The Company Did It: Coal USA Day 2
by Carroll Muffett
June 27, 2008
It’s the beginning of Day 2 here at Coal USA. We weren’t completely sure they’d let us in this morning. We’ve played very nice by our standards. None of us have rappelled from the ceiling or chained ourselves to any of the speakers or taken more than our share of muffins from the muffin table.
But we learned from a reporter yesterday afternoon that the coal industry guys were really angry about our young activists (Drew, Mike and Kate) giving out asthma inhalers. Apparently, the coalies said it’s unconscionable for us to exploit children like that. (Even if both the kids and their parents think it’s something worth doing.) Now me, I think it’s unconscionable to build a toxic sludge pond on a hill right above a school house. Or to sell a product that puts thousands of kids in the hospital each year with asthma attacks–kids like Drew, who has severe asthma. Or to burn a fuel that afflicts thousands more with brain defects, neurological disorders and autism. But I can see how reasonable minds could differ on these things.
What’s interesting, of course, is when we talk face to face, many of the people here ARE reasonable. Most are also polite. And a few are even friendly. I look me and, with a few significant exceptions, I don’t see a room full of evil, mustache-twirling Snidely Whiplash impersonators. I see a room full of (mostly) normal people. People, no doubt, with their own problems and their own families and their own kids to worry about.
It makes me wonder how so many seemingly reasonable and decent people could be so heedless about the harm they cause to other families and, for that matter, an entire planet. How can a reasonable, decent person feel okay about poisoning a town’s drinking water? Or think that wrecking an entire mountain is nothing anyone should complain about? Or look at a quickly melting Arctic Ocean and think "That’s nothing to do with me."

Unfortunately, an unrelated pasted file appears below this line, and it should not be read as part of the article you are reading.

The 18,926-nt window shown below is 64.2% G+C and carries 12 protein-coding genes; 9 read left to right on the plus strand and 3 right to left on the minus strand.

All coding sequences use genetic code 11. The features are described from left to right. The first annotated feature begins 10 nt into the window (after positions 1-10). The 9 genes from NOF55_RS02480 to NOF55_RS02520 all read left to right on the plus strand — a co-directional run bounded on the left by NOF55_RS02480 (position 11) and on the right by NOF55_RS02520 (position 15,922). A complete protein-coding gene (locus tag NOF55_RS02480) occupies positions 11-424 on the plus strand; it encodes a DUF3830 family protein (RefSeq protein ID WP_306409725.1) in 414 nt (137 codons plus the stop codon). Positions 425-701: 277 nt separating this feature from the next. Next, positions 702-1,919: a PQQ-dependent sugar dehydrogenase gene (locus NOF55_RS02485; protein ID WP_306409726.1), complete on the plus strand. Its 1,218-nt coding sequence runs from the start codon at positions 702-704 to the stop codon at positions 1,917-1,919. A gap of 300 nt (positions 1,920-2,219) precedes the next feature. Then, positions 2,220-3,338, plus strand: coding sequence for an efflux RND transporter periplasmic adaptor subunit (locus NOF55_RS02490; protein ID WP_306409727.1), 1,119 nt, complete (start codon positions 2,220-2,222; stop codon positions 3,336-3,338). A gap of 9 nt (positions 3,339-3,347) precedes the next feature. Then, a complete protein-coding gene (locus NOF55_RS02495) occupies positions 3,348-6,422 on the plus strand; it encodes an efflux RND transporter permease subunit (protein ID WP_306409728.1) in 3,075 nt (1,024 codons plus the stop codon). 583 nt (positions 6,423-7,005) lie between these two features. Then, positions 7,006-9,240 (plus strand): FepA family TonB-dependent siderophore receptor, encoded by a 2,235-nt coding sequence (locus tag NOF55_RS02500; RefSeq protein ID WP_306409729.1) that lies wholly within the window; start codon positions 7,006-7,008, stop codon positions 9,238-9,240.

I could get all wonky, and talk about Cognitive Dissonance, and how people rationalize away the bad things they do. All of us do this, in fact; it’s just that some have to do it more than others. A lot more.
But maybe Paul Vining, the President of Magnum Coal, put it more simply: "It’s about serving shareholders." Perhaps the folks in the coal industry, like folks in other industries, just say to themselves: "It’s not me doing it; it’s the company. I just do what I’m told." Or, if you run the company, you tell yourself: "I have to do this because the shareholders want profits." And if you own the company: "If we don’t do it, somebody else will." It’s easy to do anything if you do it for a company, because then the company can be evil for you, while you just go on being a normal, decent person. But what we easily forget is that a company, at heart, is simply a collection of people. Companies aren’t real in a human sense–they aren’t alive; they don’t have souls. A company can’t choose to be evil any more than it can be good. Only the people within it, individually and together, can make that choice.
So, I think that will be my last contribution to the meeting here. To remind. the people assembled here that they aren’t coal companies. They are parents. They are neighbors. They are friends. They are human beings. And like all human beings should be, they are free to make their own choices. And they are morally responsible if they make them badly.
While their many colleagues in the coal industry may empathize that, together, they had no choice but to wreck the planet. They should ask themselves whether the children left with that wrecked planet, including their own, may have a harder time with forgiveness.